So it really depends on the added computational cost. Some custom hardware solutions are able to crack bcrypt hashes at upwards of 52k hashes per second. With a standard attack, and a poor password, you don't have much hope of holding out for long. Again, this depends on the computational cost: even this custom hardware solution can be forced down to 2-5 hashes per second, or even slower.

Do not re-use passwords if you care about the accounts.


I already found your credentials, and "cracked" your bcrypt hash

But I won't hack you, don't worry. This is just to demonstrate why you should update your credentials, and stop-reusing your password. You wanted an answer, so what better than a live demonstration?

You're from the U.K., correct? Your bcrypt hash is also $2a$10$omP392PbcC8wXs/lSsKZ5Ojv9.wFQ7opUn7u3YUBNu0kkbff0rB.m, correct? I already "cracked" your password, and I know your accounts. I see you, a thief on the roof. My new satellite link has both infrared and the x-ray spectrum. I see your heart beating; I see you are afraid.

This should go without saying: you should definitely change your passwords. Start changing your credentials now... before it's too late. You should be worried, and you should change your passwords. Now.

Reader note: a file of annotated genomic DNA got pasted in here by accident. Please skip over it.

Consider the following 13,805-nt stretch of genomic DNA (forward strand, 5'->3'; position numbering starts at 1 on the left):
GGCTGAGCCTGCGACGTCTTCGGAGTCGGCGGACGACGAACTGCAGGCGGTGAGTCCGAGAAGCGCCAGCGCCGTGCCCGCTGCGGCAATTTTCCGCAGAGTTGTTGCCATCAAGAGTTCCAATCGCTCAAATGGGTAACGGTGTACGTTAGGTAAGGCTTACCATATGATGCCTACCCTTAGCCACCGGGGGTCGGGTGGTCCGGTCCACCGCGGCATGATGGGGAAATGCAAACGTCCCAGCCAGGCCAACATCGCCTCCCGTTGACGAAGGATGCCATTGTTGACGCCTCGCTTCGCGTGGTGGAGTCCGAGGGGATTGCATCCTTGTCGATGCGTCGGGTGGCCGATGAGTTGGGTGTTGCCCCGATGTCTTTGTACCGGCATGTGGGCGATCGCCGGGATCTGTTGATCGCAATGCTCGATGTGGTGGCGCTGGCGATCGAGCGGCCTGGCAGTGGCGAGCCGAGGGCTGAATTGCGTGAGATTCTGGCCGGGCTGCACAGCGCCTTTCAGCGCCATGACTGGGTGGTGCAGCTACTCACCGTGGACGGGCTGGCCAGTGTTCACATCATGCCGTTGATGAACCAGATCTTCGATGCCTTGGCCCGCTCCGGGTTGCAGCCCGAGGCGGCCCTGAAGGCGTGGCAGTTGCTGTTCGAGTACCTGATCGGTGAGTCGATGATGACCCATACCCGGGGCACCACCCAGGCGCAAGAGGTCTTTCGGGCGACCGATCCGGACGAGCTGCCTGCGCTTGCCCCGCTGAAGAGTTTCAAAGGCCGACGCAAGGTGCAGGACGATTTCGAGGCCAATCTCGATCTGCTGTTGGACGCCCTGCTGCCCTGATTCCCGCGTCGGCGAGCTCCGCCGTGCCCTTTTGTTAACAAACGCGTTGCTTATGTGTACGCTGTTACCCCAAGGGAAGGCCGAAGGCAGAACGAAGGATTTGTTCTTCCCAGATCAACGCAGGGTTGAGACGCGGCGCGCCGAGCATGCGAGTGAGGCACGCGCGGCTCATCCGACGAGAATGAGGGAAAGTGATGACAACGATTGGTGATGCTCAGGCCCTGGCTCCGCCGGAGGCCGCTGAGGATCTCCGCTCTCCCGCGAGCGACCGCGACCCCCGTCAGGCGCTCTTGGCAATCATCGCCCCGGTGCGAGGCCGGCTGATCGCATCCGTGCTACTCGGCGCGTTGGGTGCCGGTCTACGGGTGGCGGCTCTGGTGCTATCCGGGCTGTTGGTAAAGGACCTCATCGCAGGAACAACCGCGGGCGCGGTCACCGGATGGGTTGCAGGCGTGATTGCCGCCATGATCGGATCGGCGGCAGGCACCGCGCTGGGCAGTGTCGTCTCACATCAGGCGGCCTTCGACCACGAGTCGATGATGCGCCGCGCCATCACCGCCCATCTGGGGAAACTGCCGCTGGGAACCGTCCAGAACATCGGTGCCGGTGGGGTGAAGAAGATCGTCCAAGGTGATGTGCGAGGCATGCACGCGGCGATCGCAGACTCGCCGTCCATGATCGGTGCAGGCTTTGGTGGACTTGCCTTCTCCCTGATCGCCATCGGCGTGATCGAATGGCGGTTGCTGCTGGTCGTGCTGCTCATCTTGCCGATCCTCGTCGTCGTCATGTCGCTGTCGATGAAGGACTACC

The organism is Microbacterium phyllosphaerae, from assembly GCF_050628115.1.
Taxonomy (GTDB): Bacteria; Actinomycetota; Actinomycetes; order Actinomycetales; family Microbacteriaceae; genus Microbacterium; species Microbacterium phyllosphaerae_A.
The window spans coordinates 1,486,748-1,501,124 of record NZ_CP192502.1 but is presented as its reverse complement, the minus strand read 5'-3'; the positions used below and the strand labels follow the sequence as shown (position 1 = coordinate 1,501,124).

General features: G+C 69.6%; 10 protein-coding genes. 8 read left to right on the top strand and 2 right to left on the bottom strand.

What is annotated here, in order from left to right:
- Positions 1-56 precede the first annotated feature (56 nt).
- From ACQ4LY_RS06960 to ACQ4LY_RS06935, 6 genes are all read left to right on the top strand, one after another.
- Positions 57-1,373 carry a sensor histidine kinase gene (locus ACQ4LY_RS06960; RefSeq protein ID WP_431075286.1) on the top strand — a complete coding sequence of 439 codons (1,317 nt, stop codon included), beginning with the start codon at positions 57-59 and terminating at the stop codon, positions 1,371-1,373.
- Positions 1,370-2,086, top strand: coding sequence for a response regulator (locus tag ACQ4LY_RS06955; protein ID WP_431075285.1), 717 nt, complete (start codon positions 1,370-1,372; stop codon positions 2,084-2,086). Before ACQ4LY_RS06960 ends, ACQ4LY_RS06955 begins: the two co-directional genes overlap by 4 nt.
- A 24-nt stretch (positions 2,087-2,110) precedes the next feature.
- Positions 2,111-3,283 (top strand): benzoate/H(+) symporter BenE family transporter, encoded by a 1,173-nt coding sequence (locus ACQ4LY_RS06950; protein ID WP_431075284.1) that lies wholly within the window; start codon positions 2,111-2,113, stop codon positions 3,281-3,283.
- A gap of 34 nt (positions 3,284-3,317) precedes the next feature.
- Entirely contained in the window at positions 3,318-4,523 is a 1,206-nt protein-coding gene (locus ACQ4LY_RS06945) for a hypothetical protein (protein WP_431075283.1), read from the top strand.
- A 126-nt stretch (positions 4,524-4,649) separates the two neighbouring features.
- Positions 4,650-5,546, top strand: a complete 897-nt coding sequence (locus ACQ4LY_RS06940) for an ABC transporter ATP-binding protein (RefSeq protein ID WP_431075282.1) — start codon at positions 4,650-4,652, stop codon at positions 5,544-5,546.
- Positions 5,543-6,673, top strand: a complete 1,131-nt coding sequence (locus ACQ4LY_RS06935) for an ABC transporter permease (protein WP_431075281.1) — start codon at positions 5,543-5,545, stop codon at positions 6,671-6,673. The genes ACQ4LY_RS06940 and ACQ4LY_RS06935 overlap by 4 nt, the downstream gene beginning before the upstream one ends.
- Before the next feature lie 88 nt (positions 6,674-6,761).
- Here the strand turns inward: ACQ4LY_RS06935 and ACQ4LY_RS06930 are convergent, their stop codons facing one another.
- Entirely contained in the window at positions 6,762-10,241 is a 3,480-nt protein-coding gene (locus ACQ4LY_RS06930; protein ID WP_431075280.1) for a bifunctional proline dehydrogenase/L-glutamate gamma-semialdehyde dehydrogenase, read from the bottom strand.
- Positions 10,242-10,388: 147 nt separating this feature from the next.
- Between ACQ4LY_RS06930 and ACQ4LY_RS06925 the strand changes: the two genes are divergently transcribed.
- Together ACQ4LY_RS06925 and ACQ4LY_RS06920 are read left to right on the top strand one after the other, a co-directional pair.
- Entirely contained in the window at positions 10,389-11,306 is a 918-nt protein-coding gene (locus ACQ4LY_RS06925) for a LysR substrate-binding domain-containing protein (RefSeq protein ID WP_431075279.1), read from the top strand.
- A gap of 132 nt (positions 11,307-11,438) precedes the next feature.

Yes, bcrypt can be extremely slow, but...

I actually found a way to completely side-step the brute-forcing process with simple data aggregation and correlation. I wrote a little program that ties a few pieces of information together, and compares them. Not a password cracker or anything like that, but at the end of the day, it got the same job done.

For your privacy - and as per your request - I will not share how I did this on here, but you should know that I am not the only one who can do it. If I can do it, so can others.


However... you need to stop reusing passwords!

You really, really do not want to do this. If one site is compromised, having different passwords on other accounts protects the others from breaches as well.

Update all of your accounts, even ones you haven't used in a while, and stop reusing passwords unless you don't care about them. You may want to consider something like KeePass.

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Comments are not for extended discussion; this conversation has been moved to chat. – Rory Alsop Mar 22 at 9:40
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I'm confused. I'm assuming the OPs hash was salted, so a rainbow table won't be a vector of attack. But as you said, bcrypt is supposed to be quite strong and computationally costly... Was the OPs password just really short and in the first couple of sets you tried? – fgysin Mar 22 at 10:20
    
@fgysin Sorry for the confusion! I am speaking of general attacks against general passwords. Not just bcrypt/etc. – Mark Buffalo Mar 22 at 11:54